What Is a Level Design? A Beginner’s Guide

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Level design has evolved greatly over the past few decades. Today, it is an exercise in teamwork that requires the input of multiple designers, artists, programmers, and engineers who must work together to create a consistent and engaging experience. So, what is level design exactly? How can you design your own level, and what are the steps involved? A guide for beginners.

What Does Level Design Mean?

Level design begins with the conceptual design of the level, which includes sketches, renderings, and even physical models. Once the design is complete, extensive documentation and environmental models are made, leading to the creation of the actual level. The goal of level design is to create life-like interactive game environments.

Level design includes the following steps, but not all of them need to be done:

  • Laying out large map elements, buildings, hills, cities, rooms, and tunnels for the game characters to move around in.
  • Setting the environmental conditions such as day, night, and weather.
  • Setting basic rules such as the scoring system, allowed weapons, game types, time limits, or resources.
  • Setting specific map regions where certain gameplay features occur, such as resource generation or harvesting, structure building, and even interactive cutscenes.
  • Specify non-static parts such as doorways, buttons, and levers associated with mechanisms, teleporters, and hidden corridors and areas.
  • Specify the locations of various entities such as player, enemy, and monster spawn points, as well as ladders, coins, resource nodes and weapons, and save points.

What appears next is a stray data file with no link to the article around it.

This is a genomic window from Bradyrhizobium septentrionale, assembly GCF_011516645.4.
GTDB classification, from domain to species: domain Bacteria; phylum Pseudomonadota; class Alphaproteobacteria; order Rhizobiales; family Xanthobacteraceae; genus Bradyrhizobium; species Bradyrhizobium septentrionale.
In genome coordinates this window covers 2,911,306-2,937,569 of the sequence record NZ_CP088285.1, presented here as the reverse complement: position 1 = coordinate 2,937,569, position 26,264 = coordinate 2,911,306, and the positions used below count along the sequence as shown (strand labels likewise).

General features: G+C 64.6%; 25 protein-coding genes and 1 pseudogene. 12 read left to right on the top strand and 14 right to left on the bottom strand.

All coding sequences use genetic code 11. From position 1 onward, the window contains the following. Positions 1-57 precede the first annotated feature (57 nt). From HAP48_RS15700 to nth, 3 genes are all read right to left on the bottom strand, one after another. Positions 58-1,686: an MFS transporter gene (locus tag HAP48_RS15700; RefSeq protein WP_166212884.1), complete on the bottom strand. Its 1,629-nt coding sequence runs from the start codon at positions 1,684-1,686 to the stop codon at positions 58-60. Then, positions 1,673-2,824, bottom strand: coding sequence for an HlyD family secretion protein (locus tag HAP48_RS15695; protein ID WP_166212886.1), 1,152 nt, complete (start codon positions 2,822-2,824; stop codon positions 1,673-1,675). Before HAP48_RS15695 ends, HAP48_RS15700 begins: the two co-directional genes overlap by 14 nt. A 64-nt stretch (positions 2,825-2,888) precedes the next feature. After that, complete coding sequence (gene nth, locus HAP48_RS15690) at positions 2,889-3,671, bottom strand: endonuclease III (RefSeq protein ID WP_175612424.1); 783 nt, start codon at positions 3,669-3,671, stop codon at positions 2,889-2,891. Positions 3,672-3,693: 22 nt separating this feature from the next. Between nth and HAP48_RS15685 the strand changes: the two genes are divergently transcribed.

• Add details such as level-specific styling and textures, sounds, animations, lighting, and music.
  • Introduce scripted events in specific locations that are triggered by certain player actions.
  • Create the paths that non-player characters follow, their reactions to certain trigger actions, and any dialogue they might have with the player.

The 5 Steps of The Level Design Process

There are several models and ways to proceed in level design. In this guide, I will show you 5 steps in the process of your level design. 

Step 1: Understanding the Different Constraints

At the beginning of a design, it’s hardest to figure out what will be included in a level. As a designer, you have a lot to decide, but not always everything. If you are working in a large team, most of the constraints will come from other people. So, there will be business constraints, licensing constraints, audience constraints, legal constraints, engine constraints, and many more. Most of the time, those constraints come from higher up the chain you can’t control. But closer to you are the constraints that come from the vision of the creative director, for example, and everyone else involved in making decisions at that level.

If you’re working as a lone wolf, you’re the one making those decisions, so you need to know your constraints very well.

There are a few questions to ask yourself before going into details and starting to work on the level design, like:

  • How long should this level be?
  • Is there any new tech, art, audio, or similar we are trying to show off?
  • How much time do I have to design the level?
  • What are the requirements from a potential publisher, investor or marketing department?